Sep 20, 2012 • By

Reinventing the Cheerios Kid

Sometimes when I’m driving to work in the morning, I have to pinch myself. Every day, I help lead the team responsible for growing and supporting one of the world’s most iconic brands – the one and only Cheerios cereal – and I feel very lucky.

As a marketer at General Mills, this role is one of great heritage and responsibility, but when I look outside of our walls, the responsibility is even greater.

When I started on the business, I was surprised to learn that one in three adults suffers from cardiovascular disease, the leading cause of death in our country. This fact really struck me – I found myself suddenly thinking about all of the people in my own life that are affected and those that could be affected in the future.

The opportunity to change people’s lives by inspiring them to make heart healthy choices, such as Cheerios, is one that our team doesn’t take lightly.

When we learned last year that many people don’t know how oats, like those in Cheerios, actually work to help lower cholesterol, we were excited by the idea that education could be really inspiring.

With excitement in our veins and science on our minds, our team set off to find the perfect way to bring it to life.

The question was how?

Sitting at my desk a few days later, I realized the answer was staring right back at me. From a retro, 1960s-era picture, a character stood smiling clutching a bright yellow box of Cheerios and flexing his muscle revealing a Cheerios piece inside.

He was a lovable character who had been a childhood friend and hero to many adults today: the Cheerios Kid!

The Cheerios Kid and his friendly sidekick, Sue, were first introduced in 1953 but stayed around all the way through the 1960s, encouraging kids to “connect the Big G and Little O” for the GO power of Cheerios. (Here’s one of the many classic spots, on YouTube).

Our team quickly set out to bring these iconic characters back to life for a new mission: teaching those who grew up with them what Cheerios can do for them now. The fit was perfect.

On duty once again, the Cheerios Kid and Sue are making their big comeback during September, National Cholesterol Education Month.

In retro-reinvented style, the Cheerios Kid and Sue star in “Oh, It Really Works!” an “edu-taining” video about how soluble fiber, in oats like those in Cheerios, can help naturally remove some cholesterol from the body.

It’s a new meaning of GO power!

By bringing a friendly approach to the topic, our team hopes to inspire people to once again listen to their childhood friend and be motivated to make some changes … in adulthood.

So, grown-ups, now is the time, and the Kid is back in action to help.

Let’s GO!

You can find the Cheerios Kid and Sue on YouTube, at and on the Cheerios Facebook page.

Do you have some memories of the Cheerios Kid and Sue from your childhood?

Editor’s note: Studies show that three grams of soluble fiber daily from whole grain oat foods, like Cheerios cereal, in a diet low in saturated fat and cholesterol, may reduce the risk of heart disease. Cheerios cereal provides one gram per serving.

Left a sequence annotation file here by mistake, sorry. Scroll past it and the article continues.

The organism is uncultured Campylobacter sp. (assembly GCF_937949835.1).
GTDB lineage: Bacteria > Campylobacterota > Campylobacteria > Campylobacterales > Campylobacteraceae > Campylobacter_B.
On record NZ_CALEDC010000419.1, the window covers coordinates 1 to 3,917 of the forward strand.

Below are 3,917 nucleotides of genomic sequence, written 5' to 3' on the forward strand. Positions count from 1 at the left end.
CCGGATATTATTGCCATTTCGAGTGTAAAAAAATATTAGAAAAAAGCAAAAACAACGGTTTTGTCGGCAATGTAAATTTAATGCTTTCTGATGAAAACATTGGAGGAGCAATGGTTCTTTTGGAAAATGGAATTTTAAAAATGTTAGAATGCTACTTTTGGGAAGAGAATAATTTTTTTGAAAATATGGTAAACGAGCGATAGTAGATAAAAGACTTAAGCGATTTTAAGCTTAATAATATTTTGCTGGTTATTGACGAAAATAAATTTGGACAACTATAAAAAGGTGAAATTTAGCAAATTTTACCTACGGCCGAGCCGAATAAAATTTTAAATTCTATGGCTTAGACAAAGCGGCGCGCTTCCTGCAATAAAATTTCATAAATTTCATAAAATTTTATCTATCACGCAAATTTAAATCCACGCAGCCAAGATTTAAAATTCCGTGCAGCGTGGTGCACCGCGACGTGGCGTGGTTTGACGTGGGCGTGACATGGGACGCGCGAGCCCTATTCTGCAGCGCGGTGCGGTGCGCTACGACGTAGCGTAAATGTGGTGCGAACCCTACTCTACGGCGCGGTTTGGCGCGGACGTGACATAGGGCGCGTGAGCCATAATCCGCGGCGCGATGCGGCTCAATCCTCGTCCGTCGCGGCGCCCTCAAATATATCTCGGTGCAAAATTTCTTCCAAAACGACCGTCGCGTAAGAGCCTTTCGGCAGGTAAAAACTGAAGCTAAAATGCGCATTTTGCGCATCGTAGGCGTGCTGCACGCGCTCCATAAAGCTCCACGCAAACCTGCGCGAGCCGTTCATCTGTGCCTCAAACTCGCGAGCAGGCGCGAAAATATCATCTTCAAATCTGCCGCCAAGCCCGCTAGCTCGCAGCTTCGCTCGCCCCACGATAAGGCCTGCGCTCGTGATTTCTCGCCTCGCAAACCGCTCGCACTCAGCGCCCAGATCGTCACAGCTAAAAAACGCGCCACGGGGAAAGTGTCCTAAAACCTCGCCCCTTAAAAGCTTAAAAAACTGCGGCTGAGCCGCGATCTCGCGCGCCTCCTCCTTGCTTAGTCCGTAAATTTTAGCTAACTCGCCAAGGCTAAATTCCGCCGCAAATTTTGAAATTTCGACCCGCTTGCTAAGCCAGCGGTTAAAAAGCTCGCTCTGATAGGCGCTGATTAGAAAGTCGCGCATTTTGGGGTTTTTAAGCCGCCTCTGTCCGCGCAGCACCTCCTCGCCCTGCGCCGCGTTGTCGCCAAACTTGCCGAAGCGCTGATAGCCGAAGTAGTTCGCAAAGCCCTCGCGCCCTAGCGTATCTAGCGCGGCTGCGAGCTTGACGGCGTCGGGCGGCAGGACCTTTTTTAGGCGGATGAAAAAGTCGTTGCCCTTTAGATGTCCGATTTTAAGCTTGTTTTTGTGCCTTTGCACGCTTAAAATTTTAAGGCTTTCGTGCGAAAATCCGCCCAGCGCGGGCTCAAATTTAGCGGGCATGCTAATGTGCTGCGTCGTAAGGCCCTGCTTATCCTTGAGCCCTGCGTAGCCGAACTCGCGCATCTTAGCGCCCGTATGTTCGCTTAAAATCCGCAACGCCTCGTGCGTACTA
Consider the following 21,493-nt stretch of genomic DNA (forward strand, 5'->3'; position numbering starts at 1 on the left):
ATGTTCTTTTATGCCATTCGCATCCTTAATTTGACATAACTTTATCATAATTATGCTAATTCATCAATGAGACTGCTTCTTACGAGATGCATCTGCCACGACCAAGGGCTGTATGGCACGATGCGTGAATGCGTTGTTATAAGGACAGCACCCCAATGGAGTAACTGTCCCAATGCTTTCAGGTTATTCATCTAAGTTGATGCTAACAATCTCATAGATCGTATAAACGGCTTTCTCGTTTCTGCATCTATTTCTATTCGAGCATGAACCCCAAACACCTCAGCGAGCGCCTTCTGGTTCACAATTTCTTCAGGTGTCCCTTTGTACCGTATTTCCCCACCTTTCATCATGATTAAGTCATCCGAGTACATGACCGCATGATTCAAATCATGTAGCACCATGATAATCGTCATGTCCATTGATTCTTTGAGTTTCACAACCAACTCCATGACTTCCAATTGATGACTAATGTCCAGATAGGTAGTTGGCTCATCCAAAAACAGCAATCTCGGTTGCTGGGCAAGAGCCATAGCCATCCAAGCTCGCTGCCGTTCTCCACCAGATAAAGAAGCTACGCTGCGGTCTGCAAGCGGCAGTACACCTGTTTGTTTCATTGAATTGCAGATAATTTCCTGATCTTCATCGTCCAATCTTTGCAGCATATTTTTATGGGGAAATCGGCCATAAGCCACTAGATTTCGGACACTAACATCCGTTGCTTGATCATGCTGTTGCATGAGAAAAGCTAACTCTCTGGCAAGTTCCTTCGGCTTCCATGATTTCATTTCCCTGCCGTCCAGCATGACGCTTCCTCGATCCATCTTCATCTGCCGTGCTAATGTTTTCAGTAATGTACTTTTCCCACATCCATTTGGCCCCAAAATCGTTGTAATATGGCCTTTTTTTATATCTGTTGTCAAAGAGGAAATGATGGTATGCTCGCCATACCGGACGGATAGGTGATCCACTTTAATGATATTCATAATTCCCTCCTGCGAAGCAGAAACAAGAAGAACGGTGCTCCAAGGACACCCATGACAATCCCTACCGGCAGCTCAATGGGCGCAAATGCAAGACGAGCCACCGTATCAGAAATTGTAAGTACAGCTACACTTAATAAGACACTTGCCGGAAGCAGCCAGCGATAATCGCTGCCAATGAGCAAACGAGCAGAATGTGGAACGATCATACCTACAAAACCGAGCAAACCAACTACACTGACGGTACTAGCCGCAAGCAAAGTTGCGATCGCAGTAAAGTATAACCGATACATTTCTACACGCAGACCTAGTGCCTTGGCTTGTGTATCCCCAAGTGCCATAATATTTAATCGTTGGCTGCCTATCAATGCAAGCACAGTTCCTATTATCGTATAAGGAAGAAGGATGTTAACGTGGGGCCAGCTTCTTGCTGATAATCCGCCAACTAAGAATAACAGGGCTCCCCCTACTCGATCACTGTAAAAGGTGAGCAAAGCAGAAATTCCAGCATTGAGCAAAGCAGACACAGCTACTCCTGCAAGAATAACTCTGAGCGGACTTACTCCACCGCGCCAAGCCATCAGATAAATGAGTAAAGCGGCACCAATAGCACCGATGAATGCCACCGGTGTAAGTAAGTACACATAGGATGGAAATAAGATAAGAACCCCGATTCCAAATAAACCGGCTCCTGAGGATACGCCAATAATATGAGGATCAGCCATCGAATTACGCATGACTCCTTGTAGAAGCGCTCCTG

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  • Tammyb

    I think this is a great idea! Cartoons are an effective way to get kids to notice a product but now many adults are going to remember seeing the Cheerios kid when they were children. And while there are so many different kinds of cereal on the shelves now days Cheerios used to be one in a limited few. So its an old time favorite that is still healthy and tasty. Many parents give their toddlers Cheerios as a snack promoting healthy eating habits at young age. Many people Cheerios as an adult cereal because of its lack of sugar, funny shapes, and plain box. But just because its healthy doesn’t mean its not good, if it wasn’t a high selling product it wouldn’t have lasted as many years as it has. So just the fact that its yummy is good but now that we know how oats can help lower cholesterol it make Cheerios seem like a super food. And if one bowl a day can help your heart health then adults should have no problem managing their cholesterol. Everyone loves the one, the only, Cheerios.

  • Tamara Williams Bryant

    The cereal company General Mills is bringing retro back! We all know Cheerios helps lower your cholesterol, is heart healthy, and tastes good too. But how many remember the iconic Cheerios Kid and his sidekick Sue? From 1935 through the 1960’s the Cheerios Kid entertained and educated my parents generation on the benefits of oats for strength and energy. Today many parents give their toddlers Cheerios to snack on starting the healthy trend of cereal not only being a great breakfast food, but also a suitable snack throughout the day. By reintroducing a classic cartoon character Cheerios is going to target not only children but also the parents who remember the commercials from their own childhood. September is National Cholesterol Education Month and what better time to show adults how to help manage their cholesterol with a cereal they have been eating since they were kids. While Cheerios is not the only oat cereal on the market today, in the 50’s it was one of a very limited selection. General Mills is a top producer of healthy cold cereals many that have derived from the original “Cheerioats”. So with the return of the courageous cartoon character who promoted the “GO” power of Cheerios, General Mills is letting adults know that making healthy decisions is something they have been doing since childhood. Great idea!